Chad Johnson didn't celebrate his highlight-film touchdown catch in the Cincinnati Bengals' opener.
Turns out he was saving himself.
One of the NFL's most frequently fined players plans to introduce a signature touchdown celebration on Sunday night against the Miami Dolphins. The never-shy wide receiver would provide only one hint about what he'll do.
"Nothing to get myself or my team in trouble or get a penalty," he said Wednesday. "It will be within the rules that they changed in the offseason. I'll give the fans what they want. I know what I can and can't do."
The league cracked down on premeditated celebrations this season. In addition to players getting fined, their teams will receive 15-yard penalties -- a big incentive to stay within the rule.
Johnson flagrantly disregarded the rule last season and got fined for three touchdown celebrations.
He was docked $5,000 for a photo pose in the end zone in Cleveland, another $5,000 for a throat-slash gesture in Cincinnati, and $10,000 for holding up a preprinted sign that read: "Dear NFL: Please don't fine me again" during a home game in December.
Any of those celebrations would draw a 15-yard penalty this season.
Johnson said he has come up with a unique celebration that stays within the guidelines. His first chance to unveil it came last Sunday, when he made a diving 53-yard touchdown catch in the fourth quarter of a 31-24 loss to the New York Jets.
All he did was put the ball down in the end zone.
"Can't celebrate when you're losing," he said. "I never celebrate when we're losing. It kind of takes away from the whole thing."
Time Out in New York
Three New York Giants have appealed to the players' union regarding fines imposed on them by Coach Tom Coughlin for showing up "not early enough" to team meetings. All reported less than five minutes before the meeting, a no-no in Coughlin's book.
So will Coughlin fine himself after showing up at 11:14 a.m. Wednesday for his daily news conference, scheduled for 11:05? . . .
The Seattle Seahawks opened the season by flying 4,202 miles to and from New Orleans. This weekend, they fly 4,970 miles to and from Tampa, making it 9,172 miles in eight days.
For the second consecutive year, Seattle will travel more miles than any other NFL team during the regular season. Seven of the Seahawks' eight road games will require a roundtrip of at least 2,220 miles.
It's even tougher because each of Seattle's road games comes on consecutive weekends. The Seahawks open with six of their first nine games on the road, including four in a five-week span.
From Oct. 17 to Nov. 14, Seattle travels to New England, Arizona, San Francisco and St. Louis. There's one home game in that stretch: Oct. 31 against Carolina.
Gruden: Face to Face
Seattle Coach Mike Holmgren, who had Jon Gruden on his staff from 1992 to '94, isn't sure where Gruden came up with his scowl.
"When he started getting famous, he started doing that," Holmgren said. "My girls asked me, 'What's wrong with Jon?' They'd never seen him do that before."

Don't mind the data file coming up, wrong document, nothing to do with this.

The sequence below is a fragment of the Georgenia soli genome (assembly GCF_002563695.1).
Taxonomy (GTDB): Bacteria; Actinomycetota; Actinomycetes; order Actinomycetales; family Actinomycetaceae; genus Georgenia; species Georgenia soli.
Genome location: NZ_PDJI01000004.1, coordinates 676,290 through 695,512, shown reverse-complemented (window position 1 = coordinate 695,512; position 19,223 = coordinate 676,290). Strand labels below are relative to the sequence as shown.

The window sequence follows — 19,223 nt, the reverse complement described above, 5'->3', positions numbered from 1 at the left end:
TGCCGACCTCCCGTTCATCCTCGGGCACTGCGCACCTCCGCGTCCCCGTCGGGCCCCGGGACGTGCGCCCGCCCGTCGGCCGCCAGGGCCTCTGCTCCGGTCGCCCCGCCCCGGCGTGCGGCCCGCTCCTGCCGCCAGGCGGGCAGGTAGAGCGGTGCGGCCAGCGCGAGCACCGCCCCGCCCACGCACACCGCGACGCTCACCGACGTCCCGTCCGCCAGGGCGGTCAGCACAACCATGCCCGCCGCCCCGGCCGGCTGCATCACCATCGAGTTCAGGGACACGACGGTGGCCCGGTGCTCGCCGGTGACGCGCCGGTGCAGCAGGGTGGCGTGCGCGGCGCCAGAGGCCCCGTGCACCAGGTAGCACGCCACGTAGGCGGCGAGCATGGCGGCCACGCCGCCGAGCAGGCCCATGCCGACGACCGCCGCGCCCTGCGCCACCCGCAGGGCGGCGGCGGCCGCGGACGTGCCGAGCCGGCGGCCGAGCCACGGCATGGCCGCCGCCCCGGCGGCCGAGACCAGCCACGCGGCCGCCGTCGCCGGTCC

The two have faced off before, splitting six games when Gruden coached the Oakland Raiders and both teams were in the AFC West. Gruden says it meant a lot to him that Holmgren was the first with a congratulatory phone call after Tampa Bay's Super Bowl victory in 2003.
Several other former members of Holmgren's staffs have been successful elsewhere, including Philadelphia's Andy Reid, Green Bay's Mike Sherman and Detroit's Steve Mariucci, who was head coach in San Francisco before moving to the Detroit Lions.
"He knows he's had a lot to say in anybody's opportunities," Gruden said.
Holmgren was joking about the scowl, saying he doesn't believe any coach would posture for the camera or put on a different personality. There's simply too much to worry about on the field.
"I just pray I don't scratch or pick," Holmgren said. "Honestly, you are so unaware when the camera is on. You are who you are. I just try to be disciplined for my players."
Money in the Bank
With all the talk about how the Washington Redskins were ready to unleash LaVar Arrington, the defensive heroes in their first-week victory were Antonio Pierce and Matt Bowen, who each forced a turnover that led to a score. They also led the team in tackles and Bowen got the first two sacks of a five-year NFL career.
"Can I introduce you guys to Mr. Money Run?" Arrington said putting his arms around Pierce . "This is Mr. Money Run himself."
That's part of the new system Joe Gibbs has introduced.
"It just shows you how versatile the defense will be," cornerback Fred Smoot said. "There's going to be a lot of odd people with sacks. There's going to be a game I might have two sacks, and it's really going to shock you. This defense sets everybody up to make plays."
Pierce played so well at middle linebacker against Tampa Bay that the Redskins will have a tough decision when veteran Mike Barrow, a free agent from the Giants, gets healthy. Money Run might have earned a place in the starting lineup.
"It's going to be hard to justify if he's not starting," Arrington said. "He's shown that he's more than capable of leading this team."